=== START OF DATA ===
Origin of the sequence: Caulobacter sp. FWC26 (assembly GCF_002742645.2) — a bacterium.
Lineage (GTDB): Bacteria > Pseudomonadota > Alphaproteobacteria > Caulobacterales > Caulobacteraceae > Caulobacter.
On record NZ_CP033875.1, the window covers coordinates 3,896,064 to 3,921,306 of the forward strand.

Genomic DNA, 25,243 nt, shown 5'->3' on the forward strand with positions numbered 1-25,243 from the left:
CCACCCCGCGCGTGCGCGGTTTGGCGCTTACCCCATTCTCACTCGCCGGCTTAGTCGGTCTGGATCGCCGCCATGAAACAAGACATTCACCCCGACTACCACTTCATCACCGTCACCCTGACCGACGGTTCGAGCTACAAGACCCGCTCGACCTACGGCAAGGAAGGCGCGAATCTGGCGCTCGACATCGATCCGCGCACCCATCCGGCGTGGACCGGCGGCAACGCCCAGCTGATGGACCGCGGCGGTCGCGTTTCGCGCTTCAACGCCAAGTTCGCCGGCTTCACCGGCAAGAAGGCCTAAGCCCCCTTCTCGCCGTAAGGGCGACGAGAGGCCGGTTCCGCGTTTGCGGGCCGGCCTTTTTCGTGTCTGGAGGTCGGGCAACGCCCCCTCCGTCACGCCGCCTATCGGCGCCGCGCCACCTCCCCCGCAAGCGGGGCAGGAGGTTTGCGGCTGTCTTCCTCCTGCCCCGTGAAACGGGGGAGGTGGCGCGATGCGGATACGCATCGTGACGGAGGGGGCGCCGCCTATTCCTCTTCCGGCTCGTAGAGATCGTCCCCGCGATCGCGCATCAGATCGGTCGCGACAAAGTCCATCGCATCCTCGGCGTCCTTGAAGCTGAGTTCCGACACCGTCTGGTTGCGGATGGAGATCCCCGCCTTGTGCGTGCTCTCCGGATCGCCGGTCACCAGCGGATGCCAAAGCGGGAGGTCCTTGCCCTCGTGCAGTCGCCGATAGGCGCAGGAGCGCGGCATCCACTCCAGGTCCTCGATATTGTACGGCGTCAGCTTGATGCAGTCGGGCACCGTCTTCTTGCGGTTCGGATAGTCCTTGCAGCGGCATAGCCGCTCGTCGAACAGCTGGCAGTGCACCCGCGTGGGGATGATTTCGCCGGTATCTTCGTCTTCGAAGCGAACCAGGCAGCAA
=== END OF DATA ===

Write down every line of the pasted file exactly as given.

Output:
Origin of the sequence: Caulobacter sp. FWC26 (assembly GCF_002742645.2) — a bacterium.
Lineage (GTDB): Bacteria > Pseudomonadota > Alphaproteobacteria > Caulobacterales > Caulobacteraceae > Caulobacter.
On record NZ_CP033875.1, the window covers coordinates 3,896,064 to 3,921,306 of the forward strand.

Genomic DNA, 25,243 nt, shown 5'->3' on the forward strand with positions numbered 1-25,243 from the left:
CCACCCCGCGCGTGCGCGGTTTGGCGCTTACCCCATTCTCACTCGCCGGCTTAGTCGGTCTGGATCGCCGCCATGAAACAAGACATTCACCCCGACTACCACTTCATCACCGTCACCCTGACCGACGGTTCGAGCTACAAGACCCGCTCGACCTACGGCAAGGAAGGCGCGAATCTGGCGCTCGACATCGATCCGCGCACCCATCCGGCGTGGACCGGCGGCAACGCCCAGCTGATGGACCGCGGCGGTCGCGTTTCGCGCTTCAACGCCAAGTTCGCCGGCTTCACCGGCAAGAAGGCCTAAGCCCCCTTCTCGCCGTAAGGGCGACGAGAGGCCGGTTCCGCGTTTGCGGGCCGGCCTTTTTCGTGTCTGGAGGTCGGGCAACGCCCCCTCCGTCACGCCGCCTATCGGCGCCGCGCCACCTCCCCCGCAAGCGGGGCAGGAGGTTTGCGGCTGTCTTCCTCCTGCCCCGTGAAACGGGGGAGGTGGCGCGATGCGGATACGCATCGTGACGGAGGGGGCGCCGCCTATTCCTCTTCCGGCTCGTAGAGATCGTCCCCGCGATCGCGCATCAGATCGGTCGCGACAAAGTCCATCGCATCCTCGGCGTCCTTGAAGCTGAGTTCCGACACCGTCTGGTTGCGGATGGAGATCCCCGCCTTGTGCGTGCTCTCCGGATCGCCGGTCACCAGCGGATGCCAAAGCGGGAGGTCCTTGCCCTCGTGCAGTCGCCGATAGGCGCAGGAGCGCGGCATCCACTCCAGGTCCTCGATATTGTACGGCGTCAGCTTGATGCAGTCGGGCACCGTCTTCTTGCGGTTCGGATAGTCCTTGCAGCGGCATAGCCGCTCGTCGAACAGCTGGCAGTGCACCCGCGTGGGGATGATTTCGCCGGTATCTTCGTCTTCGAAGCGAACCAGGCAGCAA